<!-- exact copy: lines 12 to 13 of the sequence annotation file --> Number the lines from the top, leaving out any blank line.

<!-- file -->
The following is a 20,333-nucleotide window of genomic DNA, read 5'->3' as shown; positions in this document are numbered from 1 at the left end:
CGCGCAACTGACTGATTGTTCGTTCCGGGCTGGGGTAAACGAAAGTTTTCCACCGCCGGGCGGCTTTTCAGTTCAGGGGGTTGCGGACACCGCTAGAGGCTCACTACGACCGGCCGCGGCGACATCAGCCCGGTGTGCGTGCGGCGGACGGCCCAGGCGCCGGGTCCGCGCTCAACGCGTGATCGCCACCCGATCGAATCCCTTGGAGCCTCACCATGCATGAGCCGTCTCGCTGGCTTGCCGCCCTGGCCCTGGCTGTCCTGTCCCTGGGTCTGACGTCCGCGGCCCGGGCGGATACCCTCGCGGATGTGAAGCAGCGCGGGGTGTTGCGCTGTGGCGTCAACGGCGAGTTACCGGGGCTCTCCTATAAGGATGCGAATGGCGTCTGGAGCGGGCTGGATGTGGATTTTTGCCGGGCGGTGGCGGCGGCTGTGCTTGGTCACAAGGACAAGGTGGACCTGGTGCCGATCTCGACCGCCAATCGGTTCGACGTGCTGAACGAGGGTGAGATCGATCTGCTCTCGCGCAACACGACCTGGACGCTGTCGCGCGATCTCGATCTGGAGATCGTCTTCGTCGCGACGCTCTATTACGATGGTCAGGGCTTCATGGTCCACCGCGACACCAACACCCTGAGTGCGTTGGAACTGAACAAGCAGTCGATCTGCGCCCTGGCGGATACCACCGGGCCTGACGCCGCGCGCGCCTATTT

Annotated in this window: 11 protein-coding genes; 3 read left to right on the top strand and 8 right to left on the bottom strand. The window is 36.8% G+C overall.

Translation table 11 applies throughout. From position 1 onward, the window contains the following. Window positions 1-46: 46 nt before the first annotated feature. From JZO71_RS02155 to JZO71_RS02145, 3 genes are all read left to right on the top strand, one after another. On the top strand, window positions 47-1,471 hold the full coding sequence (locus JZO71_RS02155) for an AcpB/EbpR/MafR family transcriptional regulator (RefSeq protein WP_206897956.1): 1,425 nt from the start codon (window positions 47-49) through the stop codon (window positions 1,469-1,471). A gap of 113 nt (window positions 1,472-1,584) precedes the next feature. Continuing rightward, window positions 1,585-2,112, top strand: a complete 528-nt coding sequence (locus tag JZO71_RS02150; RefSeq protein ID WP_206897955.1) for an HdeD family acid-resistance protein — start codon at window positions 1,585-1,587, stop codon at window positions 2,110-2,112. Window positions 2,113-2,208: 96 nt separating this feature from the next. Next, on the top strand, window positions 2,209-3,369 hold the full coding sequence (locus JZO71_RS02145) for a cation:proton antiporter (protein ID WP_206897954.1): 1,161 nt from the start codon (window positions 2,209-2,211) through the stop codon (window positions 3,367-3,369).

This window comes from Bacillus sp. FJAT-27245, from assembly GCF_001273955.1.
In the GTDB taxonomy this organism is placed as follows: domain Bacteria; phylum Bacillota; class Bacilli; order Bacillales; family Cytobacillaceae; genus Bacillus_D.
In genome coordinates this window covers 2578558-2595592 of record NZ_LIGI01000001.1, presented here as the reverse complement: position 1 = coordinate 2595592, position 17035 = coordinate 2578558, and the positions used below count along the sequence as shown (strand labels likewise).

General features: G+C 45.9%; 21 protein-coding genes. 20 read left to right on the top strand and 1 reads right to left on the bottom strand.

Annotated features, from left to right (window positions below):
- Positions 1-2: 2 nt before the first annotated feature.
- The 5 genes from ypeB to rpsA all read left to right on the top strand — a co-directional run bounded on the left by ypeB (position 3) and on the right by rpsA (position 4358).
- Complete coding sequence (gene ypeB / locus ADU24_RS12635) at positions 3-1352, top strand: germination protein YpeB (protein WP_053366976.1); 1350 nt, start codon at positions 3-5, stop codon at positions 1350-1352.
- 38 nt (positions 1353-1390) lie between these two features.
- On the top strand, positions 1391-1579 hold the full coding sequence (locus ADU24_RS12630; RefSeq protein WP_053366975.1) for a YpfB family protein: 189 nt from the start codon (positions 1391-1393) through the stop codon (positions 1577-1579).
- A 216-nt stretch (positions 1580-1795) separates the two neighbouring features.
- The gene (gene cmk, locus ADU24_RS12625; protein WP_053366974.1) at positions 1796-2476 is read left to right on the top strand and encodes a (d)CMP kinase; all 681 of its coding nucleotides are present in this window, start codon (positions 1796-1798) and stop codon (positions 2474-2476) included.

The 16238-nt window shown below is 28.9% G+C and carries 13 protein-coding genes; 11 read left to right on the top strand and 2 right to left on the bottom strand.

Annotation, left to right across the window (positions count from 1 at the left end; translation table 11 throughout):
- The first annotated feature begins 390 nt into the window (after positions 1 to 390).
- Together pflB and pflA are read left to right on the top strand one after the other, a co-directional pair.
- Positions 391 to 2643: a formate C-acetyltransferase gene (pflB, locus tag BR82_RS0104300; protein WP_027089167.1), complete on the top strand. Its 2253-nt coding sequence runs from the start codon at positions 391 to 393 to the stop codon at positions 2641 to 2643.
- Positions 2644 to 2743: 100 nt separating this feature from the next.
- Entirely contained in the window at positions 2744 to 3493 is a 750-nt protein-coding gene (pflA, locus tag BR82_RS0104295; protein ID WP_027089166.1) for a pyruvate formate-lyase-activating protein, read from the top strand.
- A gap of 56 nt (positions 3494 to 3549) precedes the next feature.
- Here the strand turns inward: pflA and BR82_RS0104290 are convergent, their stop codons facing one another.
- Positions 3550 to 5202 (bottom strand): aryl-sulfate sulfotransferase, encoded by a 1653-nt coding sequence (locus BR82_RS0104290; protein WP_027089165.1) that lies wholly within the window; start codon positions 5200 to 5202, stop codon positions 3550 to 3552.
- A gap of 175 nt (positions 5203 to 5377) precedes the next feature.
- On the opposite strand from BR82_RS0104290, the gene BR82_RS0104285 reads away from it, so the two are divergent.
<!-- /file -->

- Complete coding sequence (gene ypeB / locus ADU24_RS12635) at positions 3-1352, top strand: germination protein YpeB (protein WP_053366976.1); 1350 nt, start codon at positions 3-5, stop codon at positions 1350-1352.
- 38 nt (positions 1353-1390) lie between these two features.